But, unlike fictional magic, internal story consistency does have to abide by certain rules. You know, along the lines of "If you see the gun in the first act, it’s likely to be used by the third act." One of the rules is, you don’t shake up a solid foundation without a reason, and if that reason upsets the status quo so much it must be executed beyond reproach (which is to say, acceptable as continued canon by the majority of readers who’ve been along for the ride so far). If any part of the execution falters, the seams will show — even more so when the people involved in the storytelling come to verbal blows in a public forum, as has happened with the "One More Day" tale.
What gives a change in canon validity? The passage of time? Acceptance by the majority of readers? The next big thing to come along, which distracts fandom onto another tangent as the once-heated discussion becomes yesterday’s news and comfortably settles into the background noise? I like to think it’s memory, which I guess is a function of time and distance. The further away you get from reading or viewing something, the more your visceral memory of it comes into play. Do you remember the Spider-Clone fondly, or is that tale still an object of mockery? What about the Death of So-and-So? Did you feel betrayed and insulted by that character’s inevitable resurrection, or vindicated?
For me, blessed or cursed as I am with weak fiction-retention skills, it’s much of a muchness. I do recall that some of my favorite comic book stories have been completely out of accepted canon and continuity, but featured a great deal of consistency built on an internally logical foundation. (A recent example was the exquisite Silver Surfer: Requiem series by artist Esad Ribic and, yes, writer J. Michael Strazcynski. This series was done at the same time as the Surfer "rose" in the last Fantastic Four movie, so it was anything but market-driven (having your protagonist die isn’t necessarily conducive to shoring up interest in him), but I found it to be a darn good story, one which will stick with me for quite awhile to come. If we can say the same in the days to come about "One More Day" or "Countdown" or any of the other sagas coming out of the Big Two, then the characters involved may undergo an acceptable evolution.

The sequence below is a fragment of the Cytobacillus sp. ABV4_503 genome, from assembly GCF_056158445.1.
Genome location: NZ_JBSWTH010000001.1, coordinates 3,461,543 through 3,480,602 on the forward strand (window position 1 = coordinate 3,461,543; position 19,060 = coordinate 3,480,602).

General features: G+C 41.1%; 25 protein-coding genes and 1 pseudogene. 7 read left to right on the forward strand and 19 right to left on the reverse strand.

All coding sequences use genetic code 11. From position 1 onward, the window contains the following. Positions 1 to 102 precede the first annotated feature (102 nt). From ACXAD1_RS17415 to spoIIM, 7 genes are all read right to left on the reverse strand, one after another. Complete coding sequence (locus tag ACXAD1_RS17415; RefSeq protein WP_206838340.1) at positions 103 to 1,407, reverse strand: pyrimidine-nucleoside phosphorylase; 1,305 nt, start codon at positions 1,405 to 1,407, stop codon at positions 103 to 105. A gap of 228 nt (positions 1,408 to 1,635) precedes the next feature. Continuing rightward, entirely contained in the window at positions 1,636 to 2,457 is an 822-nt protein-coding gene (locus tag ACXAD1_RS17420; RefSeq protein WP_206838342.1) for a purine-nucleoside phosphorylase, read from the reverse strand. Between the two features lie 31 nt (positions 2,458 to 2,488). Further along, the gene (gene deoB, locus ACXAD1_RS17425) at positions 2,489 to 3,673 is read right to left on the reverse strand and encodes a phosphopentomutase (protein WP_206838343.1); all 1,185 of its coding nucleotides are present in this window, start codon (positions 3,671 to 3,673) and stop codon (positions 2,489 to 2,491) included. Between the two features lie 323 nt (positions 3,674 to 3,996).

Elayne Riggs is ComicMix‘s news editor, and is currently undergoing an unacceptable evolution of temporary unemployment, hoping to emerge from her chrysalis-like stage into a blooming job any day now.